There is a monastery, church and castle dating back to the Middle Ages and San Marino has been an independent, democratic and neutral free country (within the borders of Italy) since its inception.  It and has its own 1,000 person army, a postal system and no VAT tax—making it a great place to spend your hard earned euros.  As we wound our way up the mountain from switch back to switch back we saw many high end stores selling everything from cars to electronics and proclaiming “NO TAX”.

Gates to the City

Gates to the City

We stayed in Hotel Joli, just outside the walls of the town, a lovely three star hotel that didn’t charge extra for our Jolie–and the jacuzzi tub made Carol very happy.  From there we walked to the very top of the mountain where Guaita Fortress the oldest castle, built in the 11th Century stands.

Foggy Sunset View from Hotel Joli balcony

Foggy Sunset View from Hotel Joli balcony

A cable car brings tourists to Old Town from lower parking lots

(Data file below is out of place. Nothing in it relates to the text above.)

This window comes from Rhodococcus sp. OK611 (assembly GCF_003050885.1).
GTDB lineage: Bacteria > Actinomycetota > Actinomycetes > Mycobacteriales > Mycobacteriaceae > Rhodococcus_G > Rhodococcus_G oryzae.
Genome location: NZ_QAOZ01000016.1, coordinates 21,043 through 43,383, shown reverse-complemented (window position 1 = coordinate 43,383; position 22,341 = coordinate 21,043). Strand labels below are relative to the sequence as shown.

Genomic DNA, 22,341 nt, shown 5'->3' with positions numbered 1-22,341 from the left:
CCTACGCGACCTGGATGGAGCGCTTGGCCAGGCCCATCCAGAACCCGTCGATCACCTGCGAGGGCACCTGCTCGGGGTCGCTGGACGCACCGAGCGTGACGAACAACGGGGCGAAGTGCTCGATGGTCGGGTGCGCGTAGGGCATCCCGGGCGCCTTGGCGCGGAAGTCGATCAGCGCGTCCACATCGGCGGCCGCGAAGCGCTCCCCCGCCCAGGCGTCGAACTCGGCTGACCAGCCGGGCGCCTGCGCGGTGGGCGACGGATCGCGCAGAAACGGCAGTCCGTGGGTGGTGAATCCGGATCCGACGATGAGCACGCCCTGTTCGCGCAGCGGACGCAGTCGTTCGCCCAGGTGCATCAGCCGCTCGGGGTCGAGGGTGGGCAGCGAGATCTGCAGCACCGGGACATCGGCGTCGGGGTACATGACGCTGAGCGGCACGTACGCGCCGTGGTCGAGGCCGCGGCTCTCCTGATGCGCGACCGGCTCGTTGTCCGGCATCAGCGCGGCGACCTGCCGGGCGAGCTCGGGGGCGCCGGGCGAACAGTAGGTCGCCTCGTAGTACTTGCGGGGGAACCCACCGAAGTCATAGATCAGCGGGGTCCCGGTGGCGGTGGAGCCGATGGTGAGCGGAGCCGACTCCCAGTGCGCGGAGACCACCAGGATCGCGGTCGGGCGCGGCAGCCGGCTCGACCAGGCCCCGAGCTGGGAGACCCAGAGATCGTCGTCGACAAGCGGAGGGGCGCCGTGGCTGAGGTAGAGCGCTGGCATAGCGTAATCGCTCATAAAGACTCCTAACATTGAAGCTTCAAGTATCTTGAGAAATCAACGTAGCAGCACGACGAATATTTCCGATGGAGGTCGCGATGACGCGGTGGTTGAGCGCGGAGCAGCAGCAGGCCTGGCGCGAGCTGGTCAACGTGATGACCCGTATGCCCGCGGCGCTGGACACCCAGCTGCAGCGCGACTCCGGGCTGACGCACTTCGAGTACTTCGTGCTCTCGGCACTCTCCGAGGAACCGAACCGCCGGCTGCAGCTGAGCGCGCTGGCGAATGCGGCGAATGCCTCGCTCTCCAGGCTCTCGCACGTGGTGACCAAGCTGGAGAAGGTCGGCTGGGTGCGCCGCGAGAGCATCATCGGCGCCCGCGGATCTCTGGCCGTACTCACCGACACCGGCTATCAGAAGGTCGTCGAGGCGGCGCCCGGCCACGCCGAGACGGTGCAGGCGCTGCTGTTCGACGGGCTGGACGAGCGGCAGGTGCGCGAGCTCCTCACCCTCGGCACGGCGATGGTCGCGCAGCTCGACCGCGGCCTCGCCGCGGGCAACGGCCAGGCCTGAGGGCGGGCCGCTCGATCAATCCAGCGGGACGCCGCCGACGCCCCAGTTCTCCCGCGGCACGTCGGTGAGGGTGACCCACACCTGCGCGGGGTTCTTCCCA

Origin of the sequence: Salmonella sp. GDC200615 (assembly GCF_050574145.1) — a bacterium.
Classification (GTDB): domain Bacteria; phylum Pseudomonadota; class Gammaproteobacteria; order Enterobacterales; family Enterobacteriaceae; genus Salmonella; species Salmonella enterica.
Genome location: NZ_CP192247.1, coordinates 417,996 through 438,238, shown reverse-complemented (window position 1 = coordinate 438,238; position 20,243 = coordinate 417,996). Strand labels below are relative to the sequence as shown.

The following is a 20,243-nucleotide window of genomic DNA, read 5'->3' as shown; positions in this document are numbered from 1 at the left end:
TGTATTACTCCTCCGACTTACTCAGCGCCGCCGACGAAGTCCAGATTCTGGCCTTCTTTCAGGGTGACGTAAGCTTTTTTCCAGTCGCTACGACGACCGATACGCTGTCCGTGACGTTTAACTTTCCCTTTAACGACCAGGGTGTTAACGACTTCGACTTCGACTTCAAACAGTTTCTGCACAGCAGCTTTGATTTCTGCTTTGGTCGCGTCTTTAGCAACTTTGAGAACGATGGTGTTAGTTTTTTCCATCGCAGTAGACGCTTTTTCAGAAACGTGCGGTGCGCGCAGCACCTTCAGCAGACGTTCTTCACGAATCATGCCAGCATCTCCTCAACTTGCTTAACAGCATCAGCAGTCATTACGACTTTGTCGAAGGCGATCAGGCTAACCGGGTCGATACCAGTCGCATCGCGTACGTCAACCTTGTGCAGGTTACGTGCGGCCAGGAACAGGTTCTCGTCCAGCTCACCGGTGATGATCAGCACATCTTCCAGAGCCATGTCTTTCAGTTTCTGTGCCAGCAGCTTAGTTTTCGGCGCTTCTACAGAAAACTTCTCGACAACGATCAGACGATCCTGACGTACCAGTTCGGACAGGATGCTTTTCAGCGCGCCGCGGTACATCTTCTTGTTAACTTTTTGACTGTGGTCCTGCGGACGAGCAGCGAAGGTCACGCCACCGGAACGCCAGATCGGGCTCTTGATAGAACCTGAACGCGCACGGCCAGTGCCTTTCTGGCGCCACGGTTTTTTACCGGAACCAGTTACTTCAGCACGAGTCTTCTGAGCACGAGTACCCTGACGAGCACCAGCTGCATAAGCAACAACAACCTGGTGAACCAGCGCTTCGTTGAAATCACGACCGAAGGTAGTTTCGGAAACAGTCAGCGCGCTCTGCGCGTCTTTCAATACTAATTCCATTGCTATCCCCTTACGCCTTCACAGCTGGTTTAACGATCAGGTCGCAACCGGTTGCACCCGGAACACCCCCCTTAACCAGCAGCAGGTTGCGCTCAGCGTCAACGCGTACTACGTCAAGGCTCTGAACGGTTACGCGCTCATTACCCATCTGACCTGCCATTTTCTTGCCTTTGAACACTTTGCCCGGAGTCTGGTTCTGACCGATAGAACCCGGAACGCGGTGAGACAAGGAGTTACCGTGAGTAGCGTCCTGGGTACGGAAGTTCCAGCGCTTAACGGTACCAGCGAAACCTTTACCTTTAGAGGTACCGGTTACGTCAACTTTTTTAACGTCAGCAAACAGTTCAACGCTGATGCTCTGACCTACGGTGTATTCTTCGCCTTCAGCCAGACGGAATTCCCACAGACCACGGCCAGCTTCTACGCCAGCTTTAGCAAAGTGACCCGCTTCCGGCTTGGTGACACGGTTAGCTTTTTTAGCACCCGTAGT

A cable car brings tourists to Old Town from lower parking lots

San Marino Street Scene

San Marino Street Scene

San Marino Square is site of changing of guard in summer months

San Marino Square is site of changing of guard in summer months

If you get tired of seeing ancient buildings you can visit the Ferrari Museum, the Museum of Curiosity, and the Torture Museum.  There are also numerous nature walks and foot paths.

San Marino is a little gem, but best enjoyed in the off season.  We were glad to have experienced it.

Next stop some 280 km to the north took us back to a water venue—this time the southern end of Lake Garda the largest lake on the southern side of the Alps.  While looking at the map for possible stops between San Marino and Venice we spotted Lake Garda which is located about mid-way between Milan and Venice.  A little on-line research brought us to Sirmione a town situated on a peninsula that extends into Lake Garda and is the location of a magnificent water front castle and one of the most renowned Roman ruins in the country.